June 2, 2021

Rector’s eNews – 02 June 2021

/ Rector's eNews

I wrote recently about Sibongakonke Buthelezi preparing to be discharged from hospital; this took a little longer than expected, but some good news is that, after 74 days in hospital, he has been able to return home to convalesce. It has, doubtless, been a harrowing experience for him and his family, but we look forward to his return to East and to Michaelhouse when he is ready to rejoin us.

A number of parents and Old Boys have spontaneously assisted the Buthelezi family in a number of ways and the family is immensely grateful for this at this difficult time for them. This is Michaelhouse “at its very best”.

Siyabonga and his team of doctors and nurses bidding farewell – note the blazer!

After my letter to you on Monday, I am resisting saying too much about the pandemic, right now, other than to comment that the situation remains fluid with some 18 boys returning from isolation and others having tested positive and having to go into isolation. At this stage, it seems clear that the “third wave” has arrived across South Africa and that we will certainly be asking all boys to be tested prior to their return in the 3rd quarter, but I will make further comment on this in later emails.

I am now about halfway through an overview of The Seven Habits of Highly Successful Teens and commenting on aspects of these. The fourth Habit relates to thinking in a win-win fashion. The essence of this revolves around establishing an integrity in one’s association with others: boys in their early teens tend to jostle with others for being “top dog”, whilst older boys perhaps see that they can co-exist happily with a range of people and respond in a more mature way to “triumphs and disasters” by establishing and investing in relationships, whilst still being competitive with each other.

There is no doubt that people are competitive and that society has created competitive institutions – at school, in sport, at university, in business and in every walk of life we are encouraged to be better than the next person or team or company. The dux gets the prize. Whilst competition is generally very healthy because people are challenged to improve and stretch themselves, it becomes unhealthy when individuals feel that they can only gain any respect from others and a feeling of self-worth by winning or being the best. Every single day teenagers world-wide are confronted by social media and other sources which have made them unwittingly, perhaps, compare themselves constantly with others who are more talented, wealthier or better-looking or more intelligent than they are. This has led to a whole generation of teenagers being counselled for depression when the only really valid comparison is for young people to compare themselves against their own potential.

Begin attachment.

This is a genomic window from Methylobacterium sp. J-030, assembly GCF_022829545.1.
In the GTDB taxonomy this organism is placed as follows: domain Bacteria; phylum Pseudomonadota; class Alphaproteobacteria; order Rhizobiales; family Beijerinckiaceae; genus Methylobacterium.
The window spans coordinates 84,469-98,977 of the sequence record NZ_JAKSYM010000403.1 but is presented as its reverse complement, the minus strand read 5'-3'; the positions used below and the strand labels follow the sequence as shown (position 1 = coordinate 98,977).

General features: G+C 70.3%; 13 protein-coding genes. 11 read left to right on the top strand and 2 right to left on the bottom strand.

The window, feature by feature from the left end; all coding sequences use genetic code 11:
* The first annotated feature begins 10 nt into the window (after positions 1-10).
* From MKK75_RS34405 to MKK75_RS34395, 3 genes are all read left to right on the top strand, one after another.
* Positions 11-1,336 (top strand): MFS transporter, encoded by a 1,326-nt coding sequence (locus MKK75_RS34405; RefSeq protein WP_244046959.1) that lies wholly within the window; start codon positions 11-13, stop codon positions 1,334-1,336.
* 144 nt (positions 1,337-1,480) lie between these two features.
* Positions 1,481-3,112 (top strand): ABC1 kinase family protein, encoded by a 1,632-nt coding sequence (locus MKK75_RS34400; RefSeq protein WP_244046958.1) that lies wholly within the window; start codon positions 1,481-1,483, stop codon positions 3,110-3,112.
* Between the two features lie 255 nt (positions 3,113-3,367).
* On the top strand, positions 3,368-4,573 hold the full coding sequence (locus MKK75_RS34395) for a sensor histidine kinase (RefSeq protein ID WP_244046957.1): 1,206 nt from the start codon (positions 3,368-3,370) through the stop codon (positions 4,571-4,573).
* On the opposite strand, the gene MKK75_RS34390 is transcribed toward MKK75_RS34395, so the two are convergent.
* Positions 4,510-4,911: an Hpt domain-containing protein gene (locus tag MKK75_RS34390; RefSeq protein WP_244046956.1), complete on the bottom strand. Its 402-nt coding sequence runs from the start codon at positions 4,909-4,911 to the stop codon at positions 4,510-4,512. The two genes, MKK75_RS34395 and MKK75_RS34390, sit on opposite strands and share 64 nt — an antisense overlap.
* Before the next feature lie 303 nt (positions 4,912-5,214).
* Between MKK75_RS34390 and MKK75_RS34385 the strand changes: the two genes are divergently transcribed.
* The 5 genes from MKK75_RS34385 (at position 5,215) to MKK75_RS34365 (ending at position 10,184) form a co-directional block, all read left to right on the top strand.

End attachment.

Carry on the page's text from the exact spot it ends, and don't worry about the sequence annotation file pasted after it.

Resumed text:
We are told that there are four ways of thinking:

  1. Win-Lose: a person may like to get his own way without considering others and such a person may become envious of others when something good happens to someone else. This person may well get to the top, but he will be lonely and have few friends. People will be waiting to topple such an individual from his perch.
  2. Lose-Win: this is another dangerous attitude; it is not frequent in teenage boys, but entails giving in to the wishes of others and being a doormat.
  3. Lose-Lose: sometimes when two win-lose people get together, the outcome is that they both lose. Sometimes, boy-girl relationships which begin as win-win situations deteriorate into lose-lose as each makes derogatory comments about the other in a break-up while their contemporaries look on.
  4. Win-Win: you care about yourself; you strive to be the best that you can be, but if you don’t win this time round, you congratulate your opposition, knowing that you are setting the example for your opposition to do the same to you when you, inevitably, have your moment of victory.

It is in this last paradigm that we are all encouraged to operate.

Read the full Rector’s eNews here




















Copyright © 2024 Michaelhouse. All rights reserved.